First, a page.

"Perhaps. But she appeared to be well until I arrived."
"I don't know, Simon. I am sure we will hear the full tale told soon enough though. That is if Martha here has aught to do with it."
He winked at Simon. The Netherfield cook was renowned for her tongue as well as her temper.
An icy look was cast from that side of the kitchen to the two men.
"Now you be minding your manners, John Ross. Or else you'll not set foot in this kitchen as long as I'm cook."
A serious gastronomical threat like that could never be taken lightly and the two men departed Netherfield for the evening.
It was the strangest thing. Anne could not account for her whereabouts at present. She had no recollection of retiring for the evening... nay, being put to bed for the evening either.
She could not place the room... the deeply embroidered canopy under which she was now lying was unfamiliar, although she surmised it was the room of a gent, containing as it did, nothing to suggest that this was the bed-chamber of a lady. It was this thought alone that made her stir in protest in the bed. The door of the chamber opened to admit her sister.
"Sister, you are awake. How are you feeling?"
"I am unsure... I have a headache, but I am well, I believe. What has happened? How did I find myself here in this room, Catherine?"
"I cannot say. You were conversing with Lord Cathcart and Miss Bennet, when you fainted away most unexpectedly. Georgiana and I have been most concerned."
Miss Bennet? Who was Miss Bennet again? She wondered... ah yes, the pretty dark haired lady, the one who had had her father so worried... the one who was with that young man...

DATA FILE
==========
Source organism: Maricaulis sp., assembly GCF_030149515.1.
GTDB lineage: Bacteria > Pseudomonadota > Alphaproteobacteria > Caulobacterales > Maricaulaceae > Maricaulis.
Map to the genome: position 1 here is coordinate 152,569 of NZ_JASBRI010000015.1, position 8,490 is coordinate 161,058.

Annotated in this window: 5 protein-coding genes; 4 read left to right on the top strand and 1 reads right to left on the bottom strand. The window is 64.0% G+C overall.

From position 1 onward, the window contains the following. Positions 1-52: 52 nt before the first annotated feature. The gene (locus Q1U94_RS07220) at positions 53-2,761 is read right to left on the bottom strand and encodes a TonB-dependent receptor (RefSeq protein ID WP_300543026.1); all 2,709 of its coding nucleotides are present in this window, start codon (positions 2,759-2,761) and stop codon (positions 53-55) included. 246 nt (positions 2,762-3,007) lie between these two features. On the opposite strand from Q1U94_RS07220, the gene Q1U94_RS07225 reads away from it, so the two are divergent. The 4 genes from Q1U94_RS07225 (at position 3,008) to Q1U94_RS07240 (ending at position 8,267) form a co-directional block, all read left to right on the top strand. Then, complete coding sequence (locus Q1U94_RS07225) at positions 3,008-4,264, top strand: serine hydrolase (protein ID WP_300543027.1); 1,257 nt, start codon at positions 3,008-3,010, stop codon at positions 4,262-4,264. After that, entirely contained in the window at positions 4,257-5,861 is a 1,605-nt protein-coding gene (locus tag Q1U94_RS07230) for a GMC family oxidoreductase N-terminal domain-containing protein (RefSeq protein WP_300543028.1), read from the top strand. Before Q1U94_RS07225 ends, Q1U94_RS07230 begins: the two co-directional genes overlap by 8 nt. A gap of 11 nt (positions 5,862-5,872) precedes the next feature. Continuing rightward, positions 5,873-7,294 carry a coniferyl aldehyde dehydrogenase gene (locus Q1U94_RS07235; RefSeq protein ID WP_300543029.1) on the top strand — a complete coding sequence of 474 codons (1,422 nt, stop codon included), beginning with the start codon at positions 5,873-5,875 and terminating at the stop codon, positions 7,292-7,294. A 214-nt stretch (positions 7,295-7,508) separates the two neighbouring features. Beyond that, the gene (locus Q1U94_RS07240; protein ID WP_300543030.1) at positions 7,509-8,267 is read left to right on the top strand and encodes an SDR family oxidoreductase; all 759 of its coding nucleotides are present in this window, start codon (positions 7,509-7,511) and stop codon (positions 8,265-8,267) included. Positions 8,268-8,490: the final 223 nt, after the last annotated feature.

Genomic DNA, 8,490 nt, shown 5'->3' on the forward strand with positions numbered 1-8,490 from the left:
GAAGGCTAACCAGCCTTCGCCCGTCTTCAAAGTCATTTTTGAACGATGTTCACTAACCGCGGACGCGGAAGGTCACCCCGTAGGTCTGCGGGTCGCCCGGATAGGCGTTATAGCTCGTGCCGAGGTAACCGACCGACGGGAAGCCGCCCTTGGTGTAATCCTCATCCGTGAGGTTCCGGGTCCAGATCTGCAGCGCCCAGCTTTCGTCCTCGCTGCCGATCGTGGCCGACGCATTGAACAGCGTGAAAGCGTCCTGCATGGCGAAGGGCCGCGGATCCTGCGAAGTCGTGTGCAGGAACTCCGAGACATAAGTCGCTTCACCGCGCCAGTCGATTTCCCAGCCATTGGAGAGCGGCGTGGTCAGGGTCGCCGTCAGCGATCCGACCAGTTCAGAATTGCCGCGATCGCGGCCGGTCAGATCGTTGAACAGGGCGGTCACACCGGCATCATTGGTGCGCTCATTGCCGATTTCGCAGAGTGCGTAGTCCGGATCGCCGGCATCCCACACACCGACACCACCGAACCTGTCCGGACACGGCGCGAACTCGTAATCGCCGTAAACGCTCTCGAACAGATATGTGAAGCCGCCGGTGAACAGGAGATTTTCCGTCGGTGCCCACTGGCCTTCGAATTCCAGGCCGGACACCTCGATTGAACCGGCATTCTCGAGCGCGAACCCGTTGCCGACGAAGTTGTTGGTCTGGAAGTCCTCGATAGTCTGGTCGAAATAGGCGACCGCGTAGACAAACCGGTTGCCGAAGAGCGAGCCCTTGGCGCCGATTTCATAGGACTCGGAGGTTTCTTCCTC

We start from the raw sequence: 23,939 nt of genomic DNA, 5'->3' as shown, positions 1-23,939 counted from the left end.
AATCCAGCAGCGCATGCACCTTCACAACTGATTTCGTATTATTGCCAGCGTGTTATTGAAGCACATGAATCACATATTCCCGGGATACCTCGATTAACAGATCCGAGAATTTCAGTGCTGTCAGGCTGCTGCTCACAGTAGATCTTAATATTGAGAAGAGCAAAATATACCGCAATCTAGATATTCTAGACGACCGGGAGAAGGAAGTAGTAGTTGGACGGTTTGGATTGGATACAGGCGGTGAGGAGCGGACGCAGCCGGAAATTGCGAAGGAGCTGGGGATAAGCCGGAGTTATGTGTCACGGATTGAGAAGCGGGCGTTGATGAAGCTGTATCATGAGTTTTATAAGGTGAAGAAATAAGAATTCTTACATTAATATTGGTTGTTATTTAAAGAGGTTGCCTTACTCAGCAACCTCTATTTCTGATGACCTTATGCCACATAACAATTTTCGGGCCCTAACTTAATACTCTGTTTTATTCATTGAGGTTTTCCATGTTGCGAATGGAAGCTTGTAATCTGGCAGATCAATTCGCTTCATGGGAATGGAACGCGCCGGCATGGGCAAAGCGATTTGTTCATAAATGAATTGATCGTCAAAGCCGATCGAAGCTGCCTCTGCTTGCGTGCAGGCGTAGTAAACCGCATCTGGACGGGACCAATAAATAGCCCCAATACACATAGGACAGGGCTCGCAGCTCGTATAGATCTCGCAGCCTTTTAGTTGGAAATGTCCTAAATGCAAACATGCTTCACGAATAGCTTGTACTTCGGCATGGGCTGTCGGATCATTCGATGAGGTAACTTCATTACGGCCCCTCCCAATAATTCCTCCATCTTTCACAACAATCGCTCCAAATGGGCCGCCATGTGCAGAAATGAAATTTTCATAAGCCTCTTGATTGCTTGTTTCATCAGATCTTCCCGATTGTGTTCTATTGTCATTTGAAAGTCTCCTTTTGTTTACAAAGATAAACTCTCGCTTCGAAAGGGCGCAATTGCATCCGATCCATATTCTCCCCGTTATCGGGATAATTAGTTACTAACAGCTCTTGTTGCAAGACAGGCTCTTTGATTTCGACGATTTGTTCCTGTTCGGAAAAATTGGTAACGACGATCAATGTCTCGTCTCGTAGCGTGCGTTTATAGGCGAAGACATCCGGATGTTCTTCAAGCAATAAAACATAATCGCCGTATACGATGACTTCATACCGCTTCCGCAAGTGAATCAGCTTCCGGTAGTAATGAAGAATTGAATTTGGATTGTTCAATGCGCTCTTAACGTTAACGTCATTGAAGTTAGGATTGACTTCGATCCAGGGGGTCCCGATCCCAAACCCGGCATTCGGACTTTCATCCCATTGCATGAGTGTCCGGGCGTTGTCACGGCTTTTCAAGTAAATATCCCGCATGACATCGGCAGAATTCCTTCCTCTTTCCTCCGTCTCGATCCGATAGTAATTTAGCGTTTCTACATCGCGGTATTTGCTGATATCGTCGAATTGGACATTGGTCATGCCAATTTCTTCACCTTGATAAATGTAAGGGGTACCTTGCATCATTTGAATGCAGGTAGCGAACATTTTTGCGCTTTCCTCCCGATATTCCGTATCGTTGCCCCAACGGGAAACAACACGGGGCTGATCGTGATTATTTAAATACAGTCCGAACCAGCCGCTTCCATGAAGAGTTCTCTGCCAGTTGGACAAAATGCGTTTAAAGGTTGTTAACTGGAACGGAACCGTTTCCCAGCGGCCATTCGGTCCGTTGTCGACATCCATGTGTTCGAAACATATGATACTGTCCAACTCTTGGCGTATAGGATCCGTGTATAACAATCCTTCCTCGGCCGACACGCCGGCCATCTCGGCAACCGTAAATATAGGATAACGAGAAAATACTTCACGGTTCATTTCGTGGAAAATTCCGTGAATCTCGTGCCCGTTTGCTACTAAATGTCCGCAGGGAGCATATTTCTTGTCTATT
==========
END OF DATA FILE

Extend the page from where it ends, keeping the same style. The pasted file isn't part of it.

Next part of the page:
Anne sat up with a start. The young man who had George Darcy's voice. Who was he? Where was he now? Had he left? She had to talk to him.
"Catherine, where is the Bennet girl? I want to see her. It is of the utmost importance sister."
Duly summoned, Lizzy knocked on the door of her father's study.
"Ah, Lizzy, come in child. Do sit down."
He produced a piece of paper from his pocket.
"I have had a letter this past hour from Lady Catherine De Bourgh, summoning you at once to Netherfield. The matter is of the greatest import Lizzy. I can only imagine she wishes to hear your role in your dealings with Mr. Wickham last evening."
Lizzy went pale. She had reluctantly told her father all of what had happened to her, and how Mr. Barnett had come to her rescue. To say Mr. Bennet was deeply shocked by the affair was a gross understatement.
"I do not see what it has to do with Lady Catherine Papa. I know she is of that family, but Mr. Wickham's behaviour to me is none of her concern. I would prefer to keep it between us. To expose Jane to any of this would be unbearable."
Her father nodded and looked grave.
"This is a sorry affair Elizabeth. This man ought to be horsewhipped. I am not inclined to allow you into a house where you may be attacked by the relatives of this creature."
He paced the room, letter in hand.
"In fact, I think it may be for the best if we end the acquaintance with the Bingley's for good. I am aware it will grieve Jane, but I would not rest easy at night if I knew I let a child of mine marry into a family that numbered Mr. Wickham. It will grieve your mother far more than it will grieve your sister, but I believe it for the best."
Lizzy felt her heart sink. But loathe as she was to separate Jane and Mr. Bingley, she had no desire ever to return to Netherfield again.